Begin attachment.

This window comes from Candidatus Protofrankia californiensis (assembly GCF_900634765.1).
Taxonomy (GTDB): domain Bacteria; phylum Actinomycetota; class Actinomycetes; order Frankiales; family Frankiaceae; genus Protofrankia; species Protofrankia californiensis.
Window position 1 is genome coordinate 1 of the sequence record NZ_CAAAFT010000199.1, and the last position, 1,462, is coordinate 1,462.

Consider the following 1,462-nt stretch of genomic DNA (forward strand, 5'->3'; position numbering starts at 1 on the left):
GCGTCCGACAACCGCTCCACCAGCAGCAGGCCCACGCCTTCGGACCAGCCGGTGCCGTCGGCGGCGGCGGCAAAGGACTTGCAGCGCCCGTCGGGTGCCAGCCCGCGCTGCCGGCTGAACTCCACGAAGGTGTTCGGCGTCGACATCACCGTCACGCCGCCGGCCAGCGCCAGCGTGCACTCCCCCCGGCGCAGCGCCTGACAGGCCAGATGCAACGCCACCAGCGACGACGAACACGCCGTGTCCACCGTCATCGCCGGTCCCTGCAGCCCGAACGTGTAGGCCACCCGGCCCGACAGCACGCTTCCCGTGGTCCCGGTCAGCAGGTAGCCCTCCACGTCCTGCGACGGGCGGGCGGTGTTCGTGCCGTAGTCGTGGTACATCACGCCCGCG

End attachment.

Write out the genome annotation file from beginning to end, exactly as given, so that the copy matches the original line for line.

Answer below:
This window comes from Candidatus Protofrankia californiensis (assembly GCF_900634765.1).
Taxonomy (GTDB): domain Bacteria; phylum Actinomycetota; class Actinomycetes; order Frankiales; family Frankiaceae; genus Protofrankia; species Protofrankia californiensis.
Window position 1 is genome coordinate 1 of the sequence record NZ_CAAAFT010000199.1, and the last position, 1,462, is coordinate 1,462.

Consider the following 1,462-nt stretch of genomic DNA (forward strand, 5'->3'; position numbering starts at 1 on the left):
GCGTCCGACAACCGCTCCACCAGCAGCAGGCCCACGCCTTCGGACCAGCCGGTGCCGTCGGCGGCGGCGGCAAAGGACTTGCAGCGCCCGTCGGGTGCCAGCCCGCGCTGCCGGCTGAACTCCACGAAGGTGTTCGGCGTCGACATCACCGTCACGCCGCCGGCCAGCGCCAGCGTGCACTCCCCCCGGCGCAGCGCCTGACAGGCCAGATGCAACGCCACCAGCGACGACGAACACGCCGTGTCCACCGTCATCGCCGGTCCCTGCAGCCCGAACGTGTAGGCCACCCGGCCCGACAGCACGCTTCCCGTGGTCCCGGTCAGCAGGTAGCCCTCCACGTCCTGCGACGGGCGGGCGGTGTTCGTGCCGTAGTCGTGGTACATCACGCCCGCG